How Guatemala changed his perspective:

On his church’s yearly trip to Guatemala, Caleb Engelmann, junior, met individuals whose perseverance through tough times put into perspective how lucky he is to have his “US pampered white lifestyle”.

“My friend Pablo was working with the firefighters during the volcano and he was talking about pulling dead bodies out of a fire and how their most famous singer is actually in charge of funding the restoration after fire. So [Guatemala’s] government didn’t have enough money to actually do any repairs or anything so their top singer donated money to the process so he gave me some really interesting stories about his faith. He talked about pulling a dead baby from the ashes and I was like ‘jeez Pablo’ and he started crying and it was really crazy,” Engelmann said. “Pablo is just one of the nicest guys on that trip that I think stuck out to me. Despite all that he has been through, despite all the tragedies and overtime’s he has been through he still smiles and loves Jesus with his whole heart.”

Engelmann went into the trip with prior exposure to the hardships faced by third-world country, due to his adopted sister who grew up in a challenging environment.

“I have a sister who was born in the Philippines so I’ve always been passionate towards global serving and I thought this would be a great opportunity to do that. My church does global mission trips every year so there’s trips to El Salvador, Cambodia, basically any country that the church are partners with, so Guatemala was our yearly trip,” Engelmann said.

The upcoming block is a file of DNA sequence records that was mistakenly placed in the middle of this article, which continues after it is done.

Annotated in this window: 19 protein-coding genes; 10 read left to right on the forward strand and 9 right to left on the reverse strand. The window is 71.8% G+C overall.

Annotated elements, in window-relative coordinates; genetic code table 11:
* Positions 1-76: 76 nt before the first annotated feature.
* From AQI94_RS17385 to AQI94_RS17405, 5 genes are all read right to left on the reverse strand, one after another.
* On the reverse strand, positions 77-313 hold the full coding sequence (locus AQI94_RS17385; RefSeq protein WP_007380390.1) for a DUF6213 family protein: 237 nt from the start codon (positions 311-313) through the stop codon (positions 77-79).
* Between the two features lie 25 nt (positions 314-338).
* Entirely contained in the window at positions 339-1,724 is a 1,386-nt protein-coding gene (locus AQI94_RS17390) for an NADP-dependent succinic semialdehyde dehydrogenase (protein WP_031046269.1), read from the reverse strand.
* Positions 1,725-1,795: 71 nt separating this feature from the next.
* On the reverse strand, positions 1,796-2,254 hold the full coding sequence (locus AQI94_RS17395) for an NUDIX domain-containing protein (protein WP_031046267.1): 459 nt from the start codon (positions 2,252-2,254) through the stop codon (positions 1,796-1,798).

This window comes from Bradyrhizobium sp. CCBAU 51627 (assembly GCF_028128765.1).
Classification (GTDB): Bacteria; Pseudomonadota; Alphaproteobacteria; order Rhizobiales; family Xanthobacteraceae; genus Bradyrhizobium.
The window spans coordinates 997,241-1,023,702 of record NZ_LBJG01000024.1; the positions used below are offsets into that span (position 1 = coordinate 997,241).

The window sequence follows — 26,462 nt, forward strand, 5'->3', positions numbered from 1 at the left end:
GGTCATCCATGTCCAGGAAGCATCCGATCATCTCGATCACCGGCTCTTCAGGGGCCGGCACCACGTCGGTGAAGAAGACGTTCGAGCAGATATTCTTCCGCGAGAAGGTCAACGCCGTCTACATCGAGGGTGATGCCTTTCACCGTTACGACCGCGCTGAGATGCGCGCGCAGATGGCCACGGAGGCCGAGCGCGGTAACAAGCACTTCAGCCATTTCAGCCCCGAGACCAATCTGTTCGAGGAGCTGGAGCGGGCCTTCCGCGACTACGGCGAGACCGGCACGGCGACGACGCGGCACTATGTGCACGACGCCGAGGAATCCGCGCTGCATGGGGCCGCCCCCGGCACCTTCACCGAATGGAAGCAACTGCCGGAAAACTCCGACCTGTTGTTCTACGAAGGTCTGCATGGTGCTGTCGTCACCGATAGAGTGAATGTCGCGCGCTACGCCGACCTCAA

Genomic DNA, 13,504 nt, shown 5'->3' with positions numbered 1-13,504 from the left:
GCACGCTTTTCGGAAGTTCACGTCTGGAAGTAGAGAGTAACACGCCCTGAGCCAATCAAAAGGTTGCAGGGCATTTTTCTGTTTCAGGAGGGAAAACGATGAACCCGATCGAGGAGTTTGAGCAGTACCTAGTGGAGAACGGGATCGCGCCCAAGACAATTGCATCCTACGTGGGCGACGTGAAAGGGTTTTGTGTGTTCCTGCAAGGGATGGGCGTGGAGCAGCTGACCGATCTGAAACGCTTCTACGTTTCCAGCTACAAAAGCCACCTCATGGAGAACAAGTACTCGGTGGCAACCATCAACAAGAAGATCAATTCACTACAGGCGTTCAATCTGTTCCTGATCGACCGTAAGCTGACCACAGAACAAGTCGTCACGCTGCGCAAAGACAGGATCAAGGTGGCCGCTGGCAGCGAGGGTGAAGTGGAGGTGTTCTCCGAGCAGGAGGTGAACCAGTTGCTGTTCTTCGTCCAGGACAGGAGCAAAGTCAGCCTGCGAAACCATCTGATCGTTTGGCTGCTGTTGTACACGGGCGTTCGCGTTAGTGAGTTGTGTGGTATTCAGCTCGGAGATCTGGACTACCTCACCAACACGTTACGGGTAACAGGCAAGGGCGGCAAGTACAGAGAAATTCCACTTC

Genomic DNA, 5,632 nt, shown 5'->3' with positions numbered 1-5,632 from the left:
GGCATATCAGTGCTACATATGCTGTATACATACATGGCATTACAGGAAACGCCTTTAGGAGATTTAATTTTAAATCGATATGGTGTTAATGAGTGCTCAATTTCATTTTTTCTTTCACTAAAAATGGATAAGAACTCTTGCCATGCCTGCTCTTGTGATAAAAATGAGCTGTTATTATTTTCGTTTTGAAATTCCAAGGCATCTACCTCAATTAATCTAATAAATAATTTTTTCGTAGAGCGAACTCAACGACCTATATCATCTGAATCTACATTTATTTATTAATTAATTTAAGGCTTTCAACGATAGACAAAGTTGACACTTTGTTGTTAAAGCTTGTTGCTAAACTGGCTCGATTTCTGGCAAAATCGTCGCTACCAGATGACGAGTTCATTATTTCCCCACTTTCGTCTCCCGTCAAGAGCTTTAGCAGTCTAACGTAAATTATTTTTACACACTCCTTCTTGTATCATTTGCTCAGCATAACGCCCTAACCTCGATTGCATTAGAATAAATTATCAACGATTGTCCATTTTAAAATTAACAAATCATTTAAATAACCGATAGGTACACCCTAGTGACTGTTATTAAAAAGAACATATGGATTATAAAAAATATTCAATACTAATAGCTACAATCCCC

The impact of mission trips, in Engelmann’s perspective, helps deliver aid at a more personal level rather than just donating to the charity.

“We were not just giving money or impersonal, but actually going there and helping them side by side and empowering them in the way where they don’t have to rely on another person where they can be working themselves,” Engelmann said.

The Newbie:

Inspired by Salit’s trip, Maya Wiley, junior, signed up for a trip to Tanzania through the same program and is looking forward to the experiences to come.

“First of all, I am just excited about being in Africa, because it’s been my dream to go there since forever. I’ll be with kids every day and I just think it would be really awesome if I could just make a difference in their life. [The only thing I am nervous about is] maybe just the fact that I won’t know anyone, but I kind of like that because I’m so used to everything here and I just want a change so it just excites me that everything is new and different,” Wiley said.

Wiley has grown up hearing about the impact of volunteering in other countries due to her mother’s experience in the Peace Corps.

“My mom did the Peace corps when she was out of college and growing up I always wanted to do the Peace corps. I was kinda just so stuck in the routine being a high schooler and doing homework everyday that I just wanted something different. Then when Leah told me about her trip I was like there it is,” Wiley said. “I’ve always wanted to travel to help people anyways so the fact that I can do it sooner than expected is awesome.”